We Are All Aliens Showcase @ Tongue & Groove - a showcase for the forthcoming 'We Are All Aliens' compilation CD (featuring a selection of Brisbane 'indie' artists). Unfortunately I've heard that Blue Carousel and Tricycle Fair have had to pull out, but there's still Joel Saunders, Illage, Mark Zian, Chloe Turner, Veya, Mt Augustus and a whole heap more. Starts at 6:30pm.


Thursday, 4 October 2007

The Rational Academy, Kate Bradley @ Ric's Bar (3.10.07)

This particular show was part of the 2007 Big Sound showcase (and will probably be the only show I see from said event). As such there were plenty of 'industry bigwigs' (I guess?) strutting around with entry cards attached to green sashes hanging from their respective necks. However, Ric's was about as full as it usually is on a Wednesday night, ie: not completely empty, but still with plenty of room to find a space to watch the band / get through to the bar without bumping into anyone.

Glasshouse were the first band to play, but since I didn't really have a huge interest in them I preferred to spend my time during their set sitting outside. In any case, they had really well kept hair, with fashion sense and upbeat songs to match. They may well have been great, I really don't know.

Kate Bradley filled the middle spot. My first time seeing her was when she first started playing solo after quitting from The Autumn Giants (I only got to see said band after she had left). Back then she used to play with a drummer as her only backing, and her music had a really interesting grit and edge to it; it was somewhere between earlier PJ Harvey and Jeff Buckley. Shortly after this she employed a full 3-piece backing band (to go along with her own guitar-playing), which I never really enjoyed as much as her early live format. It sounded too slick for her songs, which benefitted from a more raw approach (or maybe that's just my own preferences coming into play). Theses days she's travelling with a 2-piece rhythm section, giving her the standard guitar-bass-drums lineup. In other words, she's split the difference between her two band formats. I think that for the most part it works - her new bassist isn't afraid to hit the old Big Muff distortion every now and then, while at other times he and her rather metronomic drummer give everything a polished shine during the less rock moments. I still find myself longing for a bit more of that old rawness, but it's a pleasing step in the right direction as far as I'm concerned. As for the actual songs played on this particular night, I especially liked the somewhat atmospheric closing song, which seemed to be built on variations of the one chord progression. She also played two songs from her EP, 'Alexander & All Your Daggers' and 'Any Day Now' (which was also an ex-Autumn Giants song).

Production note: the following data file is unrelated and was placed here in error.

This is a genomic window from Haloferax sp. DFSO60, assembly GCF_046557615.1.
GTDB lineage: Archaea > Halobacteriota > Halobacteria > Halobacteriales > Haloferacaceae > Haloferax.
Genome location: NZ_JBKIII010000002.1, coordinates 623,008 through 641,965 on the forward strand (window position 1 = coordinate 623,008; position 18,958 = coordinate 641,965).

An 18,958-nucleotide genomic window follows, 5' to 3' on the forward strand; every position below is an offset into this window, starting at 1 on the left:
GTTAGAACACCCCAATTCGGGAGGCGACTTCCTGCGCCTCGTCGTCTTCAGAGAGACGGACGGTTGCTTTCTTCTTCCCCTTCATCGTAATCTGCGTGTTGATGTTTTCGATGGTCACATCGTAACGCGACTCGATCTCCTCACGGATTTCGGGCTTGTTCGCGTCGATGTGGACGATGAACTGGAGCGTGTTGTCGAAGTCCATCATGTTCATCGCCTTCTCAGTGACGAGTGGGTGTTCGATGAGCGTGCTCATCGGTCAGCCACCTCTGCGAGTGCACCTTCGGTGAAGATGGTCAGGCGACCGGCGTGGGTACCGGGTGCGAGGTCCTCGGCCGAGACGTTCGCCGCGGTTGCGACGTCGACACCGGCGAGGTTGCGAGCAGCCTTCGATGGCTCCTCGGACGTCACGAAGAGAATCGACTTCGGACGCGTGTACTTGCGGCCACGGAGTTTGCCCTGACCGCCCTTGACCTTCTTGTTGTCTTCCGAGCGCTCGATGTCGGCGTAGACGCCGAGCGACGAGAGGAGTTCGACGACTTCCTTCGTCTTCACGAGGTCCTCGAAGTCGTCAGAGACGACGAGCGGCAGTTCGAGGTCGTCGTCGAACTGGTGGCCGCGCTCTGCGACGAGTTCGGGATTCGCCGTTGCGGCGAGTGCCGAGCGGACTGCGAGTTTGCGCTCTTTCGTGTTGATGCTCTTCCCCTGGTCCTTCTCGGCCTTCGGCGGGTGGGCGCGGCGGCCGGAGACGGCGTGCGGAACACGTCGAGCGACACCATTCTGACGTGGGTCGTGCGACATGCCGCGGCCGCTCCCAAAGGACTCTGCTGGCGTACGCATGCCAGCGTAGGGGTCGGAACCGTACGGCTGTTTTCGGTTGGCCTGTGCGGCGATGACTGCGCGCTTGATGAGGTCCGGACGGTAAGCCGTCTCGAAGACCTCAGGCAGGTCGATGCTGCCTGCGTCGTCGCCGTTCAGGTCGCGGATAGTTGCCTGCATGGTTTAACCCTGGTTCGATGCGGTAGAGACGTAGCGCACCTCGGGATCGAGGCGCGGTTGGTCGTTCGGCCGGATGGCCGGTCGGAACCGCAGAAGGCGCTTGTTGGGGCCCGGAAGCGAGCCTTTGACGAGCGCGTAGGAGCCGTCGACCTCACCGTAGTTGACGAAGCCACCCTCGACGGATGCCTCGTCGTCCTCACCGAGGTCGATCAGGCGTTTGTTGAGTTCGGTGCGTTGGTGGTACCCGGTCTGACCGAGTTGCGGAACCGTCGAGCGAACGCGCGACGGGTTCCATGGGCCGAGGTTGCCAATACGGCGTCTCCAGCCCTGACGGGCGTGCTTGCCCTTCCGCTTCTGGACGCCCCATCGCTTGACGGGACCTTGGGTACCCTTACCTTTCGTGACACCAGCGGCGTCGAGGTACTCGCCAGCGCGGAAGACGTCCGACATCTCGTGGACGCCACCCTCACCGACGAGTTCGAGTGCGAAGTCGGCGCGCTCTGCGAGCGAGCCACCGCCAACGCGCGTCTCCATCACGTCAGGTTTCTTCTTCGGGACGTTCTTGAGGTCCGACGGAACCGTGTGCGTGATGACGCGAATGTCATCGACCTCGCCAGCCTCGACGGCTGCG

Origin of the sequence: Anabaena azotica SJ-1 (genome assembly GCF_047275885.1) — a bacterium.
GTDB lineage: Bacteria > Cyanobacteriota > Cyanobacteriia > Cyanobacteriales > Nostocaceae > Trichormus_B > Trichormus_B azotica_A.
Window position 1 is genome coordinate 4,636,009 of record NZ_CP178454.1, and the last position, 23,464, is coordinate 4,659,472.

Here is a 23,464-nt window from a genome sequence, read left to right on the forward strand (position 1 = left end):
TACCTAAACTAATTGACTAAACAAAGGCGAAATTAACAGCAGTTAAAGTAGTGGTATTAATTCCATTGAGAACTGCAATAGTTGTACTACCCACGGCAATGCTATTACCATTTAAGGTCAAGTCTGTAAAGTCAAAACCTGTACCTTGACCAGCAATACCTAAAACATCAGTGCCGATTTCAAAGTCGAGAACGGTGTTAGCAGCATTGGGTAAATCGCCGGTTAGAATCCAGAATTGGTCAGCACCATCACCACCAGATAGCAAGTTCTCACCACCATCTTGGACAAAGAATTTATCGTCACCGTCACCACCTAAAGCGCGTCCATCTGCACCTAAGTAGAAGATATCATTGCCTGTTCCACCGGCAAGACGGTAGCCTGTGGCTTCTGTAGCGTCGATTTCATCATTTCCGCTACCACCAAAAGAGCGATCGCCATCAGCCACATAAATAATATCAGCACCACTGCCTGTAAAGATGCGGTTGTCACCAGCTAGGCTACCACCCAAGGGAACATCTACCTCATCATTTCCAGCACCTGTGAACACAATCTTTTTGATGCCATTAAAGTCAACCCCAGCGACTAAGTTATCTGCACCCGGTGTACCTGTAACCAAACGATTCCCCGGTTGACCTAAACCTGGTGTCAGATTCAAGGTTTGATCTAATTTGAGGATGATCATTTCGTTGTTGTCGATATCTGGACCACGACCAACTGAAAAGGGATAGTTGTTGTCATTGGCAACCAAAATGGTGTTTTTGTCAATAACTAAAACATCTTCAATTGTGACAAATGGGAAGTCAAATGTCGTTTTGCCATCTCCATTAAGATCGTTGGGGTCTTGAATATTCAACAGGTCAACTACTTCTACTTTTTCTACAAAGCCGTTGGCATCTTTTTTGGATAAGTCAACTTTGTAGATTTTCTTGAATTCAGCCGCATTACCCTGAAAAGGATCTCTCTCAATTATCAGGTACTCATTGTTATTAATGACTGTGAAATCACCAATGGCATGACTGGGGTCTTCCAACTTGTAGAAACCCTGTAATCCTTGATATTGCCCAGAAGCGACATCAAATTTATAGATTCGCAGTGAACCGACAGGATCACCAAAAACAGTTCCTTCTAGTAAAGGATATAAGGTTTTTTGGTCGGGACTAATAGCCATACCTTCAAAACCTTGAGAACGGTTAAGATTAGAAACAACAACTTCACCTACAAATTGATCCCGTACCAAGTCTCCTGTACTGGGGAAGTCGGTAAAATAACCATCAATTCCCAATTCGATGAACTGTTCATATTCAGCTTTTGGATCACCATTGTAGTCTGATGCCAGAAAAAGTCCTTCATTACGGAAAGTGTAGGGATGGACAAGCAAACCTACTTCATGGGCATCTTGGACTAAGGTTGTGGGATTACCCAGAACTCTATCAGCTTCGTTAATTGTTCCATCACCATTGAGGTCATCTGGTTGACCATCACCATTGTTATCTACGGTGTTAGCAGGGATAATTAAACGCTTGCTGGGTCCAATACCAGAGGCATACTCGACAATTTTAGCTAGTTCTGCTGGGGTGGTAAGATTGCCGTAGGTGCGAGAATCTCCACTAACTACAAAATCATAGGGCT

The Rational Academy played to a fairly receptive Wednesday night audience, sans their (moderately) new bassist. The biggest thing I'm finding about their new lineup is the comparitive simplicity of the parts played by their new drummer; with all of their previous drummers having been quite busy on the kit, it's strange for me to listen to these songs that I've come to know so well being played with such (at times) rudimentary drum parts. Maybe it's just the drummer in me that notices it, and everyone else is blissfully unaware. On some songs the new drum parts fit perfectly - the set closer being a good example of this (I *believe* the song is called 'Pretend It's The Sea'... that's not quite the right name but it's close). However, on an old favourite like 'Pop Repeats' some of the dynamics and power of the song seem have been lost to an extent. Overall, though, I think the new members have slotted in well; it's just one or two songs where I think I just preferred the old way that they were played. I guess that sort of thing is inevitable when a band goes through such a big change in membership.

In any case, the important thing is that the songs are still as good as they ever were. 'Beach Party' will likely be the best local song released next year (if the band stays true to its January 2008 album release date), and all of the other songs that are regulars in their set are also of high quality. I really like their song '2004', however I'm not quite sure why the band insists on singing along to a backing track for that particular number. Surely Ben Thompson has enough guitar pedals to approximate the recorded sound? As far as I can make out it only consists of some pitch-shifted down guitar/bass drones (with some liberal use of delay), some cleanly picked guitar lines, a simple kick drum beat and vocals. Again, I guess that's just my personal preferences coming into play. Certainly, when the song is actually being performed I'm thinking less about the backing track than I'm thinking about how good the song is. They're definitely in my top few favourite Brisbane bands, so I guess my (hopefully fairly minor) criticisms stem from a desire for them to be perfect, which I suppose is a bit of an unfair request. In any case, they're a great band, this was a really enjoyable show and I can't wait for their album (hopefully) early next year.


Tuesday, 2 October 2007

Fortitude Valley Walk Of Fame

The Brisbane City Council has finally realised what a dearth of musical talent this city has and is now planning to create a 'Walk Of Fame' consisting of ten Brisbane artists. In light of Grant McLennan's passing away last year they've decided to name the Go-Betweens as the first inductee. The public, however, has the final say on the nine other artists joining them. Head over to the website to pick your favourite Brisbane artist from a shortlist of 25. Personally I'm hoping for the other nine artists to include Custard, Kev Carmody, Regurgitator, Resin Dogs, Screamfeeder, The Saints, and the Ups and Downs. More likely, however, it will include Savage Garden, the Bee Gees, Powderfinger, and Keith Urban, so it's up to you to get your votes in.